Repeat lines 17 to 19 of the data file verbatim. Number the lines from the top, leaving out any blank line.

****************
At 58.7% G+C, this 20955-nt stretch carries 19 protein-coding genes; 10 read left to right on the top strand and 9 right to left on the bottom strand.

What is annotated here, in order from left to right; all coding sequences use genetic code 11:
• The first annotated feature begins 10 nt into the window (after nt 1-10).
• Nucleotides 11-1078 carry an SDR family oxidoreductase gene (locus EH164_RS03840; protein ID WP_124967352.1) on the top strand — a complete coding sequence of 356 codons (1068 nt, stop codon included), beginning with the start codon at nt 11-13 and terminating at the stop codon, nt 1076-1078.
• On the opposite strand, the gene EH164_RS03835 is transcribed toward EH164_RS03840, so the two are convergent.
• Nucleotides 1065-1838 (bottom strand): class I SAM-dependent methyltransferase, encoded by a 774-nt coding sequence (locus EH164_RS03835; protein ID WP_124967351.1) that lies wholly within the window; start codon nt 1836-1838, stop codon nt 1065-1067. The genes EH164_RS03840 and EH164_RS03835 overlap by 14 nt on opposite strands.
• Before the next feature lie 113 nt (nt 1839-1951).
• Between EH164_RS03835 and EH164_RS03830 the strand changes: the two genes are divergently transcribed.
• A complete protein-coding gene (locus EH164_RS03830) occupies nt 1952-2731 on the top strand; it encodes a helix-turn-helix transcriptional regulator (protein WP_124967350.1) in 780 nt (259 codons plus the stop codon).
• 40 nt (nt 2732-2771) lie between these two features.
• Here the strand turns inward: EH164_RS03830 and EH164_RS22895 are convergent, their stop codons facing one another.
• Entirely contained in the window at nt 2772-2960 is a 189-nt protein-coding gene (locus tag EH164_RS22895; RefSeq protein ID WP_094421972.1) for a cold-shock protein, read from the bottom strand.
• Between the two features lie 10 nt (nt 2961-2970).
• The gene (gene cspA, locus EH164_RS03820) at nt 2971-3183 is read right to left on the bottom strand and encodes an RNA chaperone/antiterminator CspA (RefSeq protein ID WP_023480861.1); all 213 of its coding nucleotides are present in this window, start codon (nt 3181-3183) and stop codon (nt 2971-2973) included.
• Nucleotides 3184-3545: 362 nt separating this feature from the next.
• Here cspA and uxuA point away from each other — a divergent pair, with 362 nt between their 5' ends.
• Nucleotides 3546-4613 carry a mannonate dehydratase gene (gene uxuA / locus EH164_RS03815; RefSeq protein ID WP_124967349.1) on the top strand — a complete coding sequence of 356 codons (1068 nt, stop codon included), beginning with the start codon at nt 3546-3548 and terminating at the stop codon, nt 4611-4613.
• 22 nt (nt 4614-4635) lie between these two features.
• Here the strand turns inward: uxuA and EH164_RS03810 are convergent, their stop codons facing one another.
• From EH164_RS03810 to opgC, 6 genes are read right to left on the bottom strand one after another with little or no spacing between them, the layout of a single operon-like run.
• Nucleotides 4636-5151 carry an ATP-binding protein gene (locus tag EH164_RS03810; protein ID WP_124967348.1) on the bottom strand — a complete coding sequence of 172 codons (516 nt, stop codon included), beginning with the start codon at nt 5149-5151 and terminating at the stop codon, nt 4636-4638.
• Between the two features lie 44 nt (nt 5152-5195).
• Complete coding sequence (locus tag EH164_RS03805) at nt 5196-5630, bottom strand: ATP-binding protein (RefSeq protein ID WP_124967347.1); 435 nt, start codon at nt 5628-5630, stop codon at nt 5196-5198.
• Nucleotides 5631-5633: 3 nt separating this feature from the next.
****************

• Nucleotides 3546-4613 carry a mannonate dehydratase gene (gene uxuA / locus EH164_RS03815; RefSeq protein ID WP_124967349.1) on the top strand — a complete coding sequence of 356 codons (1068 nt, stop codon included), beginning with the start codon at nt 3546-3548 and terminating at the stop codon, nt 4611-4613.
• 22 nt (nt 4614-4635) lie between these two features.
• Here the strand turns inward: uxuA and EH164_RS03810 are convergent, their stop codons facing one another.